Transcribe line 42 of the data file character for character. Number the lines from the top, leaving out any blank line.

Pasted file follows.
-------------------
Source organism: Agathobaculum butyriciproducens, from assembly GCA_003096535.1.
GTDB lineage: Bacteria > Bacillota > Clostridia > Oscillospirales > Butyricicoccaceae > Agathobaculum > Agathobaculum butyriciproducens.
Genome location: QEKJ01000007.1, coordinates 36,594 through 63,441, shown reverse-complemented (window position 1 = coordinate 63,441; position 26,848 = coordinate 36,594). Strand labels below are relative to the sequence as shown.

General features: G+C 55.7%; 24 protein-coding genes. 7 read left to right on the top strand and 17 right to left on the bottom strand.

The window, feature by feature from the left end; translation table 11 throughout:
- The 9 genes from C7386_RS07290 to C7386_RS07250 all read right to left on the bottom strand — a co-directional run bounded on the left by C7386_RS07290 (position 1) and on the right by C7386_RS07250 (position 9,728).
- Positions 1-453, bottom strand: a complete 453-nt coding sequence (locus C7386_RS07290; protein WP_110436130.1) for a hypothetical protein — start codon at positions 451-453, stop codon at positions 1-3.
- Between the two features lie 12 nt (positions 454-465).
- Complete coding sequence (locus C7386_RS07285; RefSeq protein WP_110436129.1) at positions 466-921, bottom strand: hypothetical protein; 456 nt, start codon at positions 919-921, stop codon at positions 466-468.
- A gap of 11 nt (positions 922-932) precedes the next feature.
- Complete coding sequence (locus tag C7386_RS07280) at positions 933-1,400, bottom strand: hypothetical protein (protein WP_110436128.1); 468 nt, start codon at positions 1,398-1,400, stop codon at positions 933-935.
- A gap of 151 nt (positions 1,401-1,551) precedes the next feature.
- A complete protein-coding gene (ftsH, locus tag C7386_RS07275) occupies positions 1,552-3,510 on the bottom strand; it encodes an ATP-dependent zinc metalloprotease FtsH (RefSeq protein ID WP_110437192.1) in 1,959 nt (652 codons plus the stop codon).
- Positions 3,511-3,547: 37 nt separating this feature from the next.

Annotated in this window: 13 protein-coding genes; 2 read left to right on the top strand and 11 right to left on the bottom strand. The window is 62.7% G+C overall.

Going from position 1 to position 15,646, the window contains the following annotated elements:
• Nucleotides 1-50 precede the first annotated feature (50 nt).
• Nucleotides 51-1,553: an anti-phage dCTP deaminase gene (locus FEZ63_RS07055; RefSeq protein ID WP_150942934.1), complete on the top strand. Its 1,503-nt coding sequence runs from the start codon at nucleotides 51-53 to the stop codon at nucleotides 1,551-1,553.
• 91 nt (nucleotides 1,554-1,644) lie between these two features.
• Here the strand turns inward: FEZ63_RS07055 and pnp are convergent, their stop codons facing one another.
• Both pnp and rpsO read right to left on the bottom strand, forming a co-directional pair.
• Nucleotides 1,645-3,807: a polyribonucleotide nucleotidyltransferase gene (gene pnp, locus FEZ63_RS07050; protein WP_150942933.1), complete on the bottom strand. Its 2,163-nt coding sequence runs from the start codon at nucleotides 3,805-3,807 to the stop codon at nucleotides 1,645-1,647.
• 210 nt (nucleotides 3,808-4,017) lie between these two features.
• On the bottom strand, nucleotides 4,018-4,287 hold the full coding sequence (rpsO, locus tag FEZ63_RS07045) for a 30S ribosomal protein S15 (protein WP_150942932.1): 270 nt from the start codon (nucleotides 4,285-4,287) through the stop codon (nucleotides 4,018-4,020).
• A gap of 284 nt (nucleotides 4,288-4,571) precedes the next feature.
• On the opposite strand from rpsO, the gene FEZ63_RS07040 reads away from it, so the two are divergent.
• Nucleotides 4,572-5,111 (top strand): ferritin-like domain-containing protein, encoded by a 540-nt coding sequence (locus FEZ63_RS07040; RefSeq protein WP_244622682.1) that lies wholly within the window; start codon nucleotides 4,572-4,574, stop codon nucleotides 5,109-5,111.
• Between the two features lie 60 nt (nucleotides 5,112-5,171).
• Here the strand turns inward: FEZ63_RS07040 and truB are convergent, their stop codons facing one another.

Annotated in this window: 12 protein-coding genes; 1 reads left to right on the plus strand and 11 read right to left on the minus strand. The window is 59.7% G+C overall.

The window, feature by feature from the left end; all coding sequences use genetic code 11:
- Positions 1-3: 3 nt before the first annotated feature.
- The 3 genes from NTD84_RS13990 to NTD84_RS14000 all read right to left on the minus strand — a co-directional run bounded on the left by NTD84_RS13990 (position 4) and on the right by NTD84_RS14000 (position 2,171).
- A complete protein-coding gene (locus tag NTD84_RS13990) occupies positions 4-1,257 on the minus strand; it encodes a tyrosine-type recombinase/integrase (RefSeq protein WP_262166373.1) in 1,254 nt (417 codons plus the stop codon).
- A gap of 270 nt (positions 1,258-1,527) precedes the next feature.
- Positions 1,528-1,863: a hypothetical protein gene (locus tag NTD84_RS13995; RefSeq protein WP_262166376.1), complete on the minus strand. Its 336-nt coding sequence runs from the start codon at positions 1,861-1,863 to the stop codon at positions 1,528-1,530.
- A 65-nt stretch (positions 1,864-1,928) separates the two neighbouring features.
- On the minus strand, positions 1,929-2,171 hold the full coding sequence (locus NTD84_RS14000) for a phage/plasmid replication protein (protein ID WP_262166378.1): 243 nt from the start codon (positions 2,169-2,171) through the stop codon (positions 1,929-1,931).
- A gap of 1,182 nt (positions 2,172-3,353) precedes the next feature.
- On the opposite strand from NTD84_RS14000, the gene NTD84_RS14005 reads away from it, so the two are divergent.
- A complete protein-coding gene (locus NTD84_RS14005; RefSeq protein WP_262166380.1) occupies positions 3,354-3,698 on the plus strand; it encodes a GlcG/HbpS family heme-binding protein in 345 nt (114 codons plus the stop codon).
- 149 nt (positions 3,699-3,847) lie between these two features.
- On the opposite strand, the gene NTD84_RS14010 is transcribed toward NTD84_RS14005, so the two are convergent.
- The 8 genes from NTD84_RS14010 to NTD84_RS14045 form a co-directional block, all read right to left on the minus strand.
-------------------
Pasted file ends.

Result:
- 149 nt (positions 3,699-3,847) lie between these two features.